A Political History of Self-Determination in Adom Getachew's Worldmaking after Empire

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In this episode we interview Dr. Adom Getachew. Getachew is a political theorist with research interests in the history of political thought, theories of race and empire, and postcolonial political theory. Her work focuses on the intellectual and political histories of Africa and the Caribbean.

In this episode we discuss her 2019 book Worldmaking after Empire: The Rise and Fall of Self-Determination. In discussion she shares with us the historical development of the concept of Self-Determination and its relationship to anti-colonial movements as well as imperial projects. She touches on the work of George Padmore, CLR James, W.E.B. Du Bois, Eric Williams, Kwame Nkrumah, Nnamdi Azikiwe, Julius Nyerere, Michael Manley and others.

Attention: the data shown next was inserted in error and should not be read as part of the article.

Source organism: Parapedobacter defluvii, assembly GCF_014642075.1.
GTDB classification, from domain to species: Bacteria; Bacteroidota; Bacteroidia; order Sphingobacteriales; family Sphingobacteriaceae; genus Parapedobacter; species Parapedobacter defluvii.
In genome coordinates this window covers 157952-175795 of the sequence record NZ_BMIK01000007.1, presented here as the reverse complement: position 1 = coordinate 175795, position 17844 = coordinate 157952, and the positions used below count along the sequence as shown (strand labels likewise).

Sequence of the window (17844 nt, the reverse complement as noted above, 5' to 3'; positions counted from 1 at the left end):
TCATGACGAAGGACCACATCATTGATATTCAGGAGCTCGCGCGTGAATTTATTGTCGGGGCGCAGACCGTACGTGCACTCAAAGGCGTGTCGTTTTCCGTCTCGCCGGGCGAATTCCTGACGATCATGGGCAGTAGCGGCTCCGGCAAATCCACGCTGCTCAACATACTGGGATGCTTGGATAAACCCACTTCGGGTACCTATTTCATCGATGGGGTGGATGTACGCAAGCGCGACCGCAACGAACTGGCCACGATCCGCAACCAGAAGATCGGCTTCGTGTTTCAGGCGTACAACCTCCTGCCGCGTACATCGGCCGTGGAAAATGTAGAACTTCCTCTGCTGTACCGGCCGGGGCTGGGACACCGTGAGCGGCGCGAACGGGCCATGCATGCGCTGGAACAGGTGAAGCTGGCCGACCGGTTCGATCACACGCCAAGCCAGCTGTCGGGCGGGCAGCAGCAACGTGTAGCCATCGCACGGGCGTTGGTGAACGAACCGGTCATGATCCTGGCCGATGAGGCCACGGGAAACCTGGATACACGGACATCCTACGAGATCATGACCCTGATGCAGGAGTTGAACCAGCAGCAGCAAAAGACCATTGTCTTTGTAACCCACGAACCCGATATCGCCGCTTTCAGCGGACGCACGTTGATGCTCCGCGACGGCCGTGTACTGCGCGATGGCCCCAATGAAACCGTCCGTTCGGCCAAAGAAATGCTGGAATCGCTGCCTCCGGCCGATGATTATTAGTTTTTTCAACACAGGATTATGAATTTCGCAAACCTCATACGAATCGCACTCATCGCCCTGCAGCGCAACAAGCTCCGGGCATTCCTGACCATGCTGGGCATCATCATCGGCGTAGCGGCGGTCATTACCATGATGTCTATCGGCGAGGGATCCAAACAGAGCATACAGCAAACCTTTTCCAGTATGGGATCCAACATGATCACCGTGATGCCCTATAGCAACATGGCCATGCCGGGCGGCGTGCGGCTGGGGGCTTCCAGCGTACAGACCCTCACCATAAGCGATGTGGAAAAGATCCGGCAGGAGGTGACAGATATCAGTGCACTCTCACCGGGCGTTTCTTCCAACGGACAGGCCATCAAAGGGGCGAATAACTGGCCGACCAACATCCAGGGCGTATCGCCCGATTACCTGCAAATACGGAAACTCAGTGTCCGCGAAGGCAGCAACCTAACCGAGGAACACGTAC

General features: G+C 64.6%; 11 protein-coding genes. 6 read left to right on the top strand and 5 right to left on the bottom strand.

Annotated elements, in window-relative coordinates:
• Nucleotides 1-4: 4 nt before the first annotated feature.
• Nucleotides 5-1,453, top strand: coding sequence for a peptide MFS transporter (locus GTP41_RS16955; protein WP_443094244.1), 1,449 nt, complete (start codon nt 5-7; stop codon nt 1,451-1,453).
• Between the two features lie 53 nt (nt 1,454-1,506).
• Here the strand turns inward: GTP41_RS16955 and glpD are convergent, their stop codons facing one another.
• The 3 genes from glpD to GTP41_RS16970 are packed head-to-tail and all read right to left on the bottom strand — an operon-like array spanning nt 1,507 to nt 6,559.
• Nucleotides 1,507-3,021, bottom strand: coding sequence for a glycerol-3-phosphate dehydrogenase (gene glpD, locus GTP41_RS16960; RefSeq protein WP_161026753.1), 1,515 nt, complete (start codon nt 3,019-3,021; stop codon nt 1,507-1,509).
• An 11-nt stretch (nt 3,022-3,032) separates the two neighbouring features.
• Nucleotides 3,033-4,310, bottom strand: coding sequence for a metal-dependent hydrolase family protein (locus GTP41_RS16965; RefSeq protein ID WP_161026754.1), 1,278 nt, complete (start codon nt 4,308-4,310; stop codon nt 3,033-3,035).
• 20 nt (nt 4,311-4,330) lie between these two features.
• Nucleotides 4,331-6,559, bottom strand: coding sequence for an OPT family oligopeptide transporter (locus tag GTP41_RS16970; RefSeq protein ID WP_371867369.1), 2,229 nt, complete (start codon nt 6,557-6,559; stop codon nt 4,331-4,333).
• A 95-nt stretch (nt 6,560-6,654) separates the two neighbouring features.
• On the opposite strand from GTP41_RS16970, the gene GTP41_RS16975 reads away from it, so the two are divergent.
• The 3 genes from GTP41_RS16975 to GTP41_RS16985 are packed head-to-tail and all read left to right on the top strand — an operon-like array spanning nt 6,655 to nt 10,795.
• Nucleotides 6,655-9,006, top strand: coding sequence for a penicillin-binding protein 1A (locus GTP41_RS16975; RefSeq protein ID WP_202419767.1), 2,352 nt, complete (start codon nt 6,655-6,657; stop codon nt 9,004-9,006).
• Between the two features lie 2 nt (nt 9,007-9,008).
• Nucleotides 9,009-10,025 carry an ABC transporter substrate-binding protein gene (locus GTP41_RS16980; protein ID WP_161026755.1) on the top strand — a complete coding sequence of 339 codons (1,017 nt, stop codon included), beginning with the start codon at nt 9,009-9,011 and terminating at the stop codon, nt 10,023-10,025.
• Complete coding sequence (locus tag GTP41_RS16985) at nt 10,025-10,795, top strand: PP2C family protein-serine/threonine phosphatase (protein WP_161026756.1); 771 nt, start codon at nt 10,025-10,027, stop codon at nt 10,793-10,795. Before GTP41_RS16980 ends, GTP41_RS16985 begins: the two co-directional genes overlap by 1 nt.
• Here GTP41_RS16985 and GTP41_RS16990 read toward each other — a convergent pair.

Getachew shares contradictions within the concept of self-determination and how the worldmaking visions of anti-colonial nationalists attempted to repurpose institutions like the United Nations. She also discusses the elasticity of empire, and contradictions that arose in the late 1970’s which precipitated the decline of these worldmaking projects, and the onslaught of the global neoliberal order.

Finally we discuss her concept of “unequal integration” and the modern institutional language of diversity, equity & inclusion.

94 episodes